It is probably about time Douglas Myers was made a knight - the media have been mistakenly giving him the title for years.

The 71-year-old former Lion Nathan head has been made a Knight Companion of the NZ Order of Merit for services to business and the community.

It was typical of Sir Doug that a call over his New Year honour quickly turned into a discussion on New Zealand's future.

He is concerned that New Zealand now has more post-graduates living overseas than Australia, with its five times more people. "We've just got to create an environment here where people want to stay here and live here and be part of New Zealand - and yet still be part of the world."

He also believes in the power of sporting success to lift the confidence of small countries. "I always felt that if New Zealanders could see how well we could do where we tried - even if it was sporting things - then they might feel, well, maybe we can do well in other things."

Sir Doug is the third male in his family to be awarded a knighthood.

Grandfather Sir Arthur Myers was a former Mayor of Auckland (1905-1909) before entering national politics and becoming a Cabinet minister.

His late father, Sir Kenneth Myers, focused on developing the family's brewing interests, which began in Auckland in the 1840s.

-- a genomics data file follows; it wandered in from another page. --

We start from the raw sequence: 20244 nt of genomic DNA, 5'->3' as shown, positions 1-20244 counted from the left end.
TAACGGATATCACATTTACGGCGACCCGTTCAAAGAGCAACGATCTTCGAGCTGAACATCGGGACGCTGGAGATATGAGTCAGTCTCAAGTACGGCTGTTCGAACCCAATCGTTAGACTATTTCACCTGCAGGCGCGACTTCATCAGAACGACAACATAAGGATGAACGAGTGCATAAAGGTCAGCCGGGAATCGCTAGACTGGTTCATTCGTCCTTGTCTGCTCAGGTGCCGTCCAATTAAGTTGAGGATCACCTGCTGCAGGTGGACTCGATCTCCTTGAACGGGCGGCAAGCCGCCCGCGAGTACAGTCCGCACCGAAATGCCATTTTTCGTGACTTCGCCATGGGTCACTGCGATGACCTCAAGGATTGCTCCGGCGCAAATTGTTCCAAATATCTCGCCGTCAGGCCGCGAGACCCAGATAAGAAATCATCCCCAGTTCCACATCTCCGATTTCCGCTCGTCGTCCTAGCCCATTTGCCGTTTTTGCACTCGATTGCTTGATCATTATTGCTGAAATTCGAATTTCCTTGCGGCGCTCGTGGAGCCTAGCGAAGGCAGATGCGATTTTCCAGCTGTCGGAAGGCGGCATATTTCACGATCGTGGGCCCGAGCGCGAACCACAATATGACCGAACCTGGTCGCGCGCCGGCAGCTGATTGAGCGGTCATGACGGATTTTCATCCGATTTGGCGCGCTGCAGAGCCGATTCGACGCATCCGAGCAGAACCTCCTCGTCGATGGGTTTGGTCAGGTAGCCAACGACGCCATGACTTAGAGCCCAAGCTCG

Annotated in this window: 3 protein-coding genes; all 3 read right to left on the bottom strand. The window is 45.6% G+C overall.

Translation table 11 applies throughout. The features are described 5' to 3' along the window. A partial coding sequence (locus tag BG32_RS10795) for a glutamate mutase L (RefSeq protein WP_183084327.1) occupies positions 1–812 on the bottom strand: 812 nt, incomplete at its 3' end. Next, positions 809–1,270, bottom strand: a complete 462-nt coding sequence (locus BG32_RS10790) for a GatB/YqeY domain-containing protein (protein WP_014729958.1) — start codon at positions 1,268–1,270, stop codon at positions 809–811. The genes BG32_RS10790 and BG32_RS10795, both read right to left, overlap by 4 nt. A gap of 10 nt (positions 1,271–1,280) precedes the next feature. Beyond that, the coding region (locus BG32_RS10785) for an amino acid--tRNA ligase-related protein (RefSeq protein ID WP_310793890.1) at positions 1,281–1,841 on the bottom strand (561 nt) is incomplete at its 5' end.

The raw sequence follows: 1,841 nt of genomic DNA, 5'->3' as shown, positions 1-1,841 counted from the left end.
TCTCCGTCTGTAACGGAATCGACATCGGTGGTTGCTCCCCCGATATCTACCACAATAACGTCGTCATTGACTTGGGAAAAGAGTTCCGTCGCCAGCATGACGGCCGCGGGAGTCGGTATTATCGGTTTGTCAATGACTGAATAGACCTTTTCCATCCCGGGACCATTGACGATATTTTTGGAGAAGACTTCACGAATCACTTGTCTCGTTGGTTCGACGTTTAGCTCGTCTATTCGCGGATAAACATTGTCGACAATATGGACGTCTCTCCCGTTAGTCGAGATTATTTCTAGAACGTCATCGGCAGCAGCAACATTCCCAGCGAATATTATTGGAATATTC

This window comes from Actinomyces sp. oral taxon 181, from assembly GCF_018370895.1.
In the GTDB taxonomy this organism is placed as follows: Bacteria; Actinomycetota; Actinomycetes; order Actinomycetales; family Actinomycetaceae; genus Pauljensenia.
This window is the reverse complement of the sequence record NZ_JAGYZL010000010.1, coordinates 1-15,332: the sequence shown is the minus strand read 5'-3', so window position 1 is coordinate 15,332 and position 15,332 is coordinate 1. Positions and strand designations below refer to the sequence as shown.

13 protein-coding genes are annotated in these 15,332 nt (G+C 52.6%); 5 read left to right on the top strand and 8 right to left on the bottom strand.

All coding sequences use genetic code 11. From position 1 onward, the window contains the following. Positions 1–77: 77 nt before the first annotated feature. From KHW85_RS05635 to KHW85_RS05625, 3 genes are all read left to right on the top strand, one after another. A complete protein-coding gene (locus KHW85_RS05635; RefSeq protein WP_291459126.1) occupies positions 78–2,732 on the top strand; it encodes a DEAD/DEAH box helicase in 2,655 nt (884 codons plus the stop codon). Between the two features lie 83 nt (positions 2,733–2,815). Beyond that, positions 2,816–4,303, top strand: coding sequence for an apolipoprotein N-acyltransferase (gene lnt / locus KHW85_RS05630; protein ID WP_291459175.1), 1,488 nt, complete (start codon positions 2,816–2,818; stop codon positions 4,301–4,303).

Sir Doug continued the family's interest in public life with his own leading role as chairman of the NZ Business Roundtable, where he led the drive to make New Zealand a more competitive and internationally focused nation.

In 2004, Sir Doug sponsored historian Michael Bassett and biographer Paul Goldsmith to write a Myers family biography so his three children, Jessica, Laura and Campbell, "could be inspired by the knowledge of their family's origins, lives and contributions to society".

Sir Doug later wrote, "What came through was an enterprising spirit and a good mix of commercial and more literary leanings".

This same driving ethos underpins much of his business career.

He is particularly proud of Lion Nathan, the Kiwi company he forged to become the top player in the Australasian brewing industry before selling out to Japan's Kirin Breweries in 1998.

"We're probably 'one of one' who went to Australia and got to the 'top of the pops ... Lion's done much better than Foster's. That from the business perspective is the best feeling ..."

Since retiring as chairman of Lion Nathan in late 2001, Sir Doug has concentrated on his own private portfolio, which includes substantial technology investments.